Wednesday, April 8, 2009

Speaking the Lingo

We've still got a lot to learn as far as the Australian lingo goes, but it doesn't take long to learn the different terms used for things and the different ways that people speak here.

Firstly, everyone says Yip. I guess that's kind of in place of Ja. Although it's also used by some people throughout a conversation almost as if they are acknowledging what you're saying. Then there's 'mate' which is regularly used to address anyone at any time. Another word commonly used when referring especially to children is buddy.

Other words that we've got to know:
Barbies, of course!
Bickie or bikkie for biscuit
Brekkie or brekky for breakfast
Cuppa -- tea or coffee, or a tea break
Lolly -- any kind of sweet
Ice block -- ice cream on a stick
Snag -- a sausage
Fairy bread -- a kids treat made of buttered white bread cut into triangles and sprinkled with hundreds and thousands
Fairy floss -- candy floss
Good onya -- good on you or well done
Dinkum -- genuine, true or truthful -- as in fair dinkum
Doona -- duvet or quilt
Jumper -- jersey
Esky -- cool box
Sunnies -- sunglasses
Swimmers -- swimming costume
Thongs -- slip slops
Tradie -- tradesperson
Hoon -- hooligan, especially those who drive dangerously or very fast
No worries -- don't worry, you're welcome etc
Pokies -- poker machines
Ute -- bakkie
Rashie -- lycra top to give protection from the sun
Removalist -- removal company

At my local library recently I came across a book called Australian Slang which is really an entertaining read. It states the following in the introduction: "Australians do speak English, of course. But to many tourists (and even some locals), Australian English has only tenuous links with the mother tongue. Our speech is peppered with words and phrases whose arcane meanings are understood only by the initiated."

It also mentions that one of the features of Australian slang is to abbreviate words and add 'o' or 'ie' to the end. And so, barbeque becomes barbie, workers compensation becomes compo, afternoon becomes arvo.

There were some words that I'd heard and some that are generally associated with Australia:
* Billabong -- a waterhole, especially one that only receives water during the wet season
* Billy, billy can -- container, often a tin can, used for boiling water, making tea or cooking over a fire
*Boomerang -- an Aboriginal throwing stick used for hunting animals and designed to return to the thrower; also used to refer to anything that returns, such as a cheque that bounces!
* Bris-Vegas refers to Brisbane and the common opinion that Brisbane is a dull city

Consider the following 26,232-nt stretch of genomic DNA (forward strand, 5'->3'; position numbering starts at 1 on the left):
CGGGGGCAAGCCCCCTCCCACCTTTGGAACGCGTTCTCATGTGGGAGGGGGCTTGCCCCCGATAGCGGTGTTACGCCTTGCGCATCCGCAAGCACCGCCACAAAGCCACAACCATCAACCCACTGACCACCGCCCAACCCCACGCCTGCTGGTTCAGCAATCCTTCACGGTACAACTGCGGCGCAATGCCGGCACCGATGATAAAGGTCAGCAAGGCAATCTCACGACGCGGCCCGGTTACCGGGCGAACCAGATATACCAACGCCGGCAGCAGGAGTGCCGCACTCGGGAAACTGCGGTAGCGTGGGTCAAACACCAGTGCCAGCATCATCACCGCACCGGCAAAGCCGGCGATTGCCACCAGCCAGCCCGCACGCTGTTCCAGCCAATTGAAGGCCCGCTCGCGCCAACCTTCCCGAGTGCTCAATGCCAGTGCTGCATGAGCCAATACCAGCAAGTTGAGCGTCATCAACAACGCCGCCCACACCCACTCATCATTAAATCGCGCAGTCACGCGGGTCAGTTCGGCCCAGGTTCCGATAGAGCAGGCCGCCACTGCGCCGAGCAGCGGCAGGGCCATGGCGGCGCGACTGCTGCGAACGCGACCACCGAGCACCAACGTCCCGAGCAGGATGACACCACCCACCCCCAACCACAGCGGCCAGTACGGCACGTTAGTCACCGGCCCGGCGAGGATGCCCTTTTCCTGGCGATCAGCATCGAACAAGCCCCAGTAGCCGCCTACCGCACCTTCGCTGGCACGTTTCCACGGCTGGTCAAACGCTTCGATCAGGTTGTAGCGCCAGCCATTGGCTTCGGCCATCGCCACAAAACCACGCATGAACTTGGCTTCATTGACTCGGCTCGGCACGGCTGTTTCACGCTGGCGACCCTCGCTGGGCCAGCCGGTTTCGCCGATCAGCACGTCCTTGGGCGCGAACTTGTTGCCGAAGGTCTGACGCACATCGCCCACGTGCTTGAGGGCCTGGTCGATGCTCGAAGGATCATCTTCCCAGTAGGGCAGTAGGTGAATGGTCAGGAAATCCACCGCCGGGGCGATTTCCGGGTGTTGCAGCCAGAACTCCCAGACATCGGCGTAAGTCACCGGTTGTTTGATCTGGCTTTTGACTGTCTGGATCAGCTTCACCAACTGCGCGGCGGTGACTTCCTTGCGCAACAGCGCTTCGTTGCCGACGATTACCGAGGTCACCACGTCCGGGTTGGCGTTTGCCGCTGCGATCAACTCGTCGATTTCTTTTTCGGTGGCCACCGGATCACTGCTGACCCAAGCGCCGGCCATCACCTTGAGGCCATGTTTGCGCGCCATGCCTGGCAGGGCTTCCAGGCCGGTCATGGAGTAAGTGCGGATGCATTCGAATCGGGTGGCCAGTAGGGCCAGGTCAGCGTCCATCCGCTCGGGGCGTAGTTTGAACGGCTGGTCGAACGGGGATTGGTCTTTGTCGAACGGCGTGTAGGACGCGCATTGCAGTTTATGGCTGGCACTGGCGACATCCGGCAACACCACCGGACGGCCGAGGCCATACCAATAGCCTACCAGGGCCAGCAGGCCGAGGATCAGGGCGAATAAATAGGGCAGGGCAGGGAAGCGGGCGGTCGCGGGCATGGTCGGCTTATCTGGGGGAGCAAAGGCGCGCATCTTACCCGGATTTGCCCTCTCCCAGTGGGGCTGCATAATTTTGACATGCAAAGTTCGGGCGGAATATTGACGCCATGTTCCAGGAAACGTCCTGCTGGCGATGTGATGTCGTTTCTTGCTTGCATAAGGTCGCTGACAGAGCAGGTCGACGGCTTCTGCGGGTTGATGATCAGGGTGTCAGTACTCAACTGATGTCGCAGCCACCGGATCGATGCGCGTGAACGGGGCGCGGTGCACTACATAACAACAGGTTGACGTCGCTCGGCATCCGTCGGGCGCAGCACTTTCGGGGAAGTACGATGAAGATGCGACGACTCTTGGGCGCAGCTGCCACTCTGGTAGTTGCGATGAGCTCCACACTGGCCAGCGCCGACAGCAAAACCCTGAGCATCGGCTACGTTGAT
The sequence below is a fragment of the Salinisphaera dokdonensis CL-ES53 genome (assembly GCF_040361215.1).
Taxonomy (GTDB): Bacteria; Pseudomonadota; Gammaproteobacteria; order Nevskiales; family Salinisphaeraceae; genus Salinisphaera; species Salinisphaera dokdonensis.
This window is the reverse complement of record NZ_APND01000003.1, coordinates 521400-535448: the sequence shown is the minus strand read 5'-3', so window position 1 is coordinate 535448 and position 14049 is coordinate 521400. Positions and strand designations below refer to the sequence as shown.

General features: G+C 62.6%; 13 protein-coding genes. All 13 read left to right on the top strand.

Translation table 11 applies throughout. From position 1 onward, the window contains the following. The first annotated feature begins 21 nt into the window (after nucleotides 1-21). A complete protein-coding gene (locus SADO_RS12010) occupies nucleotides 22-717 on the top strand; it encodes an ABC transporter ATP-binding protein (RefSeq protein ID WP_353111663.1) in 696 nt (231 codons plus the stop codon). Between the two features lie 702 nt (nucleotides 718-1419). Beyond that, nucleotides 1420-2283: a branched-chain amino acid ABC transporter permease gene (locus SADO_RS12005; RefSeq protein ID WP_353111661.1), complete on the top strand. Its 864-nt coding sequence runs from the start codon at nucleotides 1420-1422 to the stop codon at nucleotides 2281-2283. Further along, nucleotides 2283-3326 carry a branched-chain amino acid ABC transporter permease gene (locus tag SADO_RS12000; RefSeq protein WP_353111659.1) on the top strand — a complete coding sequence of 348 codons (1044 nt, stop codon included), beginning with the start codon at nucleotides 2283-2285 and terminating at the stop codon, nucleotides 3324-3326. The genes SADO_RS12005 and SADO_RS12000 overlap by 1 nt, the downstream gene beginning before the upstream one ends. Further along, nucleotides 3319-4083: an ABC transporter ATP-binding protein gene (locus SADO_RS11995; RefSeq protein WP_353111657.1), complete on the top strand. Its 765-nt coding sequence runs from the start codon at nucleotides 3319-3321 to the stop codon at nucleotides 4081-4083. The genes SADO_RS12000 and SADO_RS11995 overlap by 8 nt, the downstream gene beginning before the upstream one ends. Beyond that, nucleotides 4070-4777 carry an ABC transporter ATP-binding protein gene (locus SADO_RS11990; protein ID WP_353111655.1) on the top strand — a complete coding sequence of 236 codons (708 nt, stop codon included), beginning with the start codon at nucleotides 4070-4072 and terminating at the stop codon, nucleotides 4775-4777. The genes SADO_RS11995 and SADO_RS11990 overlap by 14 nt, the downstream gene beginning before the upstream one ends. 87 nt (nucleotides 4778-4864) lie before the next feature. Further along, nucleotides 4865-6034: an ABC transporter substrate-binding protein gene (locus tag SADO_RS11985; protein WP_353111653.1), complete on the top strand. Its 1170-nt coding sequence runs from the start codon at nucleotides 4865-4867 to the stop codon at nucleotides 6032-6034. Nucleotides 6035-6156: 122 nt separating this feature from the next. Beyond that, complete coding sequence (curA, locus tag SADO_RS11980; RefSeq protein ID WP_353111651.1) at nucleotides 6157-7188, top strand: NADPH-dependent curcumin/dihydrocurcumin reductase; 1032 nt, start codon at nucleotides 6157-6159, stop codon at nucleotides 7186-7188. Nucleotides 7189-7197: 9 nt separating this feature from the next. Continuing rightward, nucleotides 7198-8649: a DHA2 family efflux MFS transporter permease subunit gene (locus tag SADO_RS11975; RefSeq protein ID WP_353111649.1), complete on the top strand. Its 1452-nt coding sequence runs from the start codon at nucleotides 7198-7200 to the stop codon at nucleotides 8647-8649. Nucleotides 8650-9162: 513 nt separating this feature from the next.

* Budgie smugglers -- speedos!
* Jumbuck -- sheep
* Matilda-- role of personal belongings carried by a swagman
* Youse -- plural of you -- as in 'what are youse doing later?'

Many of the terms in the book I hadn't heard, but there are some really funny words, phrases and comments and some that are really bizarre:
* all froth and no beer meaning superficial, shallow or phoney
* banana bender -- person from Queensland, while the Banana City refers to Brisbane. However the book mentions that the term is playful rather than geographically precise as most Australian bananas are grown in New South Wales!
* a barbeque stopper is a topic, statement or announcement that is so exceptionally interesting, shocking or surprising that it would stop proceedings at a barbie!
* would bet on two flies crawling up a wall -- referring to a person who is obsessed with gambling
* I hope all your chooks [chickens] turn into emus and kick your dunny [a toilet, usually an outside toilet] down -- an Australian curse
* drop bear refers to an imaginary, vicious and carnivorous relative of the koala that drops from trees onto its unsuspecting victims. The book mentions that Aussies love to scare tourists and newcomers with this story!
* got his/her licence out of a Weet-Bix/Corn Flakes packet -- for anyone who seems unqualified to perform a task that normally requires a licence
* great Australian salute -- the action of waving one's hand in front of the face to get rid of flies!
* as nervous as a mother roo in a room full of pickpockets


Bronnie said...

Loved this! We also call our swimmers 'togs' or 'cossies'.
What about "the forks" or 'two for the Gabba". You give people who are taking the piss, or just silly, the forks.
And then there's 'full of piss and wind" - someone who is up themselves.
Thanks for dropping by my blog, I think we have a lot in common living in new countries, and will be back!

Cheryl said...

Thanks Bronnie. And so many other saying in the 260 pages of Australian Slang! I'll have to look back on it again after being in Aus for a little longer. Great to have you visiting my blog. Look forward to 'chatting' more.

Andrea said...

Love love love this post....isn't it funny how we all speak english and yet it is all so different.

Keep posting, enjoying reading about your experiences.